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New hot spot technology in Pueblo will help detect fires faster

New hot spot technology in Pueblo will help detect fires faster

PUEBLO, Colo. - New fire weather technology at the National Weather Service in Pueblo could help lessen the impact of wildfires this season.


It's satellite imagery that updates more frequently, and with more detail than before, giving fire crews better info about a fire during its early stages.

"These are two wildfires or hot spots that have recently developed in northwest Prowers County," said NWS meteorologist Bill Line as he pointed at the satellite images.

His job is to keep an eye on the satellite images to make sure a fire doesn't pop up. Line said this new technology is five times faster than what it used to be. 

"Now we could detect a fire, as I mentioned, down to around an acre, but also within a mile of where that fire is located we could pinpoint that location," Line said.

He said they are working on getting communication systems set up with fire officials so when a hot spot does pop up, they know who to notify, even before the smoke plume fills the sky.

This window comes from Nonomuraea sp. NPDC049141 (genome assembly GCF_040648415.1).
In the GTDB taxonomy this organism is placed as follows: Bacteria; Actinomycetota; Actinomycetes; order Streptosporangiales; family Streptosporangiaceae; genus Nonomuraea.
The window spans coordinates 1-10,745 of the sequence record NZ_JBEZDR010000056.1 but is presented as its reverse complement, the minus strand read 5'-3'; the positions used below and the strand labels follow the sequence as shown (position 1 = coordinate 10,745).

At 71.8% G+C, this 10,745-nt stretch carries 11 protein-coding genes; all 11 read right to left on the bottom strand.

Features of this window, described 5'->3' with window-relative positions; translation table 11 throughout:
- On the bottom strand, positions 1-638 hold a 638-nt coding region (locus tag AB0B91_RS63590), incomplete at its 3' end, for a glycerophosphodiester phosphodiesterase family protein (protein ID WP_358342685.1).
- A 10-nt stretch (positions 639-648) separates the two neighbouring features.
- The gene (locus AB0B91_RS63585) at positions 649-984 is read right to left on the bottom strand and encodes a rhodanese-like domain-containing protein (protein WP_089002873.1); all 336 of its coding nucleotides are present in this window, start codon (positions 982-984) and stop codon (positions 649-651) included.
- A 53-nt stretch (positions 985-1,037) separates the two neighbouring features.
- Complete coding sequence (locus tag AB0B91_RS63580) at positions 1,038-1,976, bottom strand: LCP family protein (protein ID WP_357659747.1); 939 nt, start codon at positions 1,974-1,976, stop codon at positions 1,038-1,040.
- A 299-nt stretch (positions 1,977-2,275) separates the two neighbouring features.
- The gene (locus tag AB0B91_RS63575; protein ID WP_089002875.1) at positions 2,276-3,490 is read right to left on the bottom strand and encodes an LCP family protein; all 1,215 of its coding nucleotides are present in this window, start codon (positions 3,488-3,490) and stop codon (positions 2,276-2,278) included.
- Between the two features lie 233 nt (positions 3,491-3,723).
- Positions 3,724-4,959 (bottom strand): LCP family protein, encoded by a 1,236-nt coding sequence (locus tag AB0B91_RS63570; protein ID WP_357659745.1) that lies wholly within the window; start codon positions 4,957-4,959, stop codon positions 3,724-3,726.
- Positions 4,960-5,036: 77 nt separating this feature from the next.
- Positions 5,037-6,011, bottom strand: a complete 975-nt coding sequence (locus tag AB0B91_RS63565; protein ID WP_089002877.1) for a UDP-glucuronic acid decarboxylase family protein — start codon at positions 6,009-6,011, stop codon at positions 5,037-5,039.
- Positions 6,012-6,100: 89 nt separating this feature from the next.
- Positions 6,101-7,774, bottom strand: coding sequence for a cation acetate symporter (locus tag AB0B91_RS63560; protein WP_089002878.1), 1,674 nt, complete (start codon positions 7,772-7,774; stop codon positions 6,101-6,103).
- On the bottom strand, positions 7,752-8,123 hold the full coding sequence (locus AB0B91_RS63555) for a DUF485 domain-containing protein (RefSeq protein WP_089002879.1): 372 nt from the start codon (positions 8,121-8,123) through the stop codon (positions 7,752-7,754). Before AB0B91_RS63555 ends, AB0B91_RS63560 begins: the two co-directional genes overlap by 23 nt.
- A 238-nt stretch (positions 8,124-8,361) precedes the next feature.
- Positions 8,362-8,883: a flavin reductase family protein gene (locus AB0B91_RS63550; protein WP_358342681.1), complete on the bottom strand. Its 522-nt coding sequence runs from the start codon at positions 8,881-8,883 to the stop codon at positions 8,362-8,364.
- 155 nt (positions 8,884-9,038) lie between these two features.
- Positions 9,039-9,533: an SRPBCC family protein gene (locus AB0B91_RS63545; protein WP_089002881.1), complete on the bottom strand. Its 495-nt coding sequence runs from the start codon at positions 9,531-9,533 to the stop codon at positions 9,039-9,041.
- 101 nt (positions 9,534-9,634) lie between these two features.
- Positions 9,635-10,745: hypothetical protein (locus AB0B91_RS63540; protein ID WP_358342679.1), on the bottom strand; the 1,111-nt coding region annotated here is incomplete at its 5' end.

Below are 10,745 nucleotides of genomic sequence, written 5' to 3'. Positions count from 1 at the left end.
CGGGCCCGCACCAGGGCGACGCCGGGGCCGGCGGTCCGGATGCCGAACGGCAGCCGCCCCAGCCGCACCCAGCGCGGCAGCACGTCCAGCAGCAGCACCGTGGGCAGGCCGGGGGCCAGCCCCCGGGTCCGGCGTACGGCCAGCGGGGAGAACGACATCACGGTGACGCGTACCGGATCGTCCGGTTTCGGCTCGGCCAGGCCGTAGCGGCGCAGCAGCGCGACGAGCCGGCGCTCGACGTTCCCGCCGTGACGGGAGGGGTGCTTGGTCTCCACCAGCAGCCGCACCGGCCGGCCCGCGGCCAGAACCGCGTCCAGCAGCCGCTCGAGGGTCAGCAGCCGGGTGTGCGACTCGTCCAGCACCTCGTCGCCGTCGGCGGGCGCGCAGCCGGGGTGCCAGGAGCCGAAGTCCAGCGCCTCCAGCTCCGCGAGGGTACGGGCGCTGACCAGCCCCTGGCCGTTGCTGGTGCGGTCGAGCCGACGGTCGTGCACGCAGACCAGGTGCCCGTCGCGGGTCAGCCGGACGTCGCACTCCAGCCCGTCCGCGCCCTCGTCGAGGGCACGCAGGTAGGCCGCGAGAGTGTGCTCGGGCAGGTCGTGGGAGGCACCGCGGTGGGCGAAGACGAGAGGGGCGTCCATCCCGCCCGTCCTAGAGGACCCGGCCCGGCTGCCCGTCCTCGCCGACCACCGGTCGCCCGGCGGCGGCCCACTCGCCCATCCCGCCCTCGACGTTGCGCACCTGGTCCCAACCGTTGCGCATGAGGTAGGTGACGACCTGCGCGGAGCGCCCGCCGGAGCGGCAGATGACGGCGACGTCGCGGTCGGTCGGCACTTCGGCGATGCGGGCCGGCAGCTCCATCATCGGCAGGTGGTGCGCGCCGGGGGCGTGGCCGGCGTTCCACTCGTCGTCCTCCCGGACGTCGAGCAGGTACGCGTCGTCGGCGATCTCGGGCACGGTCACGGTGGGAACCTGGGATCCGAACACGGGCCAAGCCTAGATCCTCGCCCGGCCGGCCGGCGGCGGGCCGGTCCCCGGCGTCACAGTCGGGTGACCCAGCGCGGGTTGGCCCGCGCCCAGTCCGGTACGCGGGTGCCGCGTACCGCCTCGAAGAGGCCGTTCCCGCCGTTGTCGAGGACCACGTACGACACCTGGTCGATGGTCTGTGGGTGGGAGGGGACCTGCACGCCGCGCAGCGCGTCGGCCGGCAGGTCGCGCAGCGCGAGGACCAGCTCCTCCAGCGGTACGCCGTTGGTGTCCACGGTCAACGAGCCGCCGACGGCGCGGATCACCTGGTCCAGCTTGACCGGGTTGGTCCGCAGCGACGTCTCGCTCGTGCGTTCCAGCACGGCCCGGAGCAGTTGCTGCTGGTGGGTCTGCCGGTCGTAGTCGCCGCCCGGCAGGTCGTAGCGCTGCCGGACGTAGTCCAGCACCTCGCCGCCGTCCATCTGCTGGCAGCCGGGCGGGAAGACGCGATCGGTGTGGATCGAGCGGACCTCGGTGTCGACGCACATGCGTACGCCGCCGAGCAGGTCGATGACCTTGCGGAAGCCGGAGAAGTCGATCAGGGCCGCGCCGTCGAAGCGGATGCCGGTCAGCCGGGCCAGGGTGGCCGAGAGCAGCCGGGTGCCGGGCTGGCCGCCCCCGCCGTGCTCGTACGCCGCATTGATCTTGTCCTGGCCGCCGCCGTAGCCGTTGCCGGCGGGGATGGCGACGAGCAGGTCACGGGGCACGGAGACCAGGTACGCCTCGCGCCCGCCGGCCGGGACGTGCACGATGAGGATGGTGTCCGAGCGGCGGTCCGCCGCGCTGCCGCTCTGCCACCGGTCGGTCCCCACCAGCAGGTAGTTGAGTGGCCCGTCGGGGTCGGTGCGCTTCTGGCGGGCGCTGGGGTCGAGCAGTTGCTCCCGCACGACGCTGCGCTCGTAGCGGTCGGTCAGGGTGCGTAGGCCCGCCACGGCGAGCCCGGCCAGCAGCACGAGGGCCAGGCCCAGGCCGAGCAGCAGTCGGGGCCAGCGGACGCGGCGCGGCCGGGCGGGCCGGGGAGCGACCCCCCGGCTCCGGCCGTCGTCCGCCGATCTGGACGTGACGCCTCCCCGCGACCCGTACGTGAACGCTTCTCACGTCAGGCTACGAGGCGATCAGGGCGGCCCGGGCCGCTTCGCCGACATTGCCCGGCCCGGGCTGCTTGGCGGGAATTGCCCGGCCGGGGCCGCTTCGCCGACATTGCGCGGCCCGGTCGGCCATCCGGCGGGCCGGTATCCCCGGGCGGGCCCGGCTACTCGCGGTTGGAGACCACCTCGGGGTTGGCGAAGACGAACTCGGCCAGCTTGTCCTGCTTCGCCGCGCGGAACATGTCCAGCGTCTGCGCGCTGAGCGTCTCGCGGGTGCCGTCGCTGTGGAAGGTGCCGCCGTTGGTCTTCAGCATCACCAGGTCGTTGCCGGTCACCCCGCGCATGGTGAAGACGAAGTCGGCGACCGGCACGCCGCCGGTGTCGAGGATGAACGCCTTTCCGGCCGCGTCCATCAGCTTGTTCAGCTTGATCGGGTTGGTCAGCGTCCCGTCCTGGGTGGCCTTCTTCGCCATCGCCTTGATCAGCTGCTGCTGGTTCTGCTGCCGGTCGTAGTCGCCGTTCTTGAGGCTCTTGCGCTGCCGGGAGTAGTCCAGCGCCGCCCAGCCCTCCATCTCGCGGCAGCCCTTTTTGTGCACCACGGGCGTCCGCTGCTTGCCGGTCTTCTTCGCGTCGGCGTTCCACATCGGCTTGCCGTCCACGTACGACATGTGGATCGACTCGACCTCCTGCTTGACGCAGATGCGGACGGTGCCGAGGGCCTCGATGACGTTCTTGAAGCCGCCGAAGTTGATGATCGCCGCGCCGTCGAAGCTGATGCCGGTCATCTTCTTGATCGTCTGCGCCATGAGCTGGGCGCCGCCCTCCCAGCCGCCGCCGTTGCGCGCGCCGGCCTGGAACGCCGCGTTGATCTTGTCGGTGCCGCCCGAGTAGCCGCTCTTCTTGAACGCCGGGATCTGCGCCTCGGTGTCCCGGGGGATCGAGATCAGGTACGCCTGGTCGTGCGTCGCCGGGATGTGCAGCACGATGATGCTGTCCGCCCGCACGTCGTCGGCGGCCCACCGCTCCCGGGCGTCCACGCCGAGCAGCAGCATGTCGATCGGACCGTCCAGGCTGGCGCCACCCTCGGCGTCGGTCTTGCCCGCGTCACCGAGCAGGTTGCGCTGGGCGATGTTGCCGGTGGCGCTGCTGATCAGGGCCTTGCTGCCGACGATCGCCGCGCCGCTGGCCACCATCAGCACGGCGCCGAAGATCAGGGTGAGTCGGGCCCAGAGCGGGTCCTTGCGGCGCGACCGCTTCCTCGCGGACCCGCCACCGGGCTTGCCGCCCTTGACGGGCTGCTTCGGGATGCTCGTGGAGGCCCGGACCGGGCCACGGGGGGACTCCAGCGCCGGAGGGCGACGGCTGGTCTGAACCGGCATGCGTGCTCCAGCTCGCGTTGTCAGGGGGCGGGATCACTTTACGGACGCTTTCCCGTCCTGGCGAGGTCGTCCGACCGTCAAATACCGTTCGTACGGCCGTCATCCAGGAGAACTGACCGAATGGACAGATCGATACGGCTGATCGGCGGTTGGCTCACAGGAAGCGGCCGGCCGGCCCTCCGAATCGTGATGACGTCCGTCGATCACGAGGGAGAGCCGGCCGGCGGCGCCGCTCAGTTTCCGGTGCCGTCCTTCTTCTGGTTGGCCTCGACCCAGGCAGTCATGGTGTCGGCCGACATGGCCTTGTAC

"For those fires that are in the remote areas, where maybe it takes a little longer for anyone to see smoke or it's a little more difficult to pinpoint where it is, that's where this technology will really be valuable," Line said.
  
Whether it's new technology or just somebody picking up the phone and calling it in, the faster fire departments get word of a fire, the better.

Erik Duran with the Pueblo Fire Department said the faster they get a handle on a fire, the less it destroys.

"The early warning to get us out there as quickly as possible, we can assess the situation, (and) call additional resources," Duran said.

Duran said it's especially important with the dry conditions and dry grassy areas just waiting to catch in Pueblo.

"Obviously, we want to keep as few incidents as possible during this fire season to get through it without any loss," Duran said.

Everyone's goal is to save the fire from consuming homes and even lives. 

The NWS hopes to have the new technology and new communication lines set up by May.


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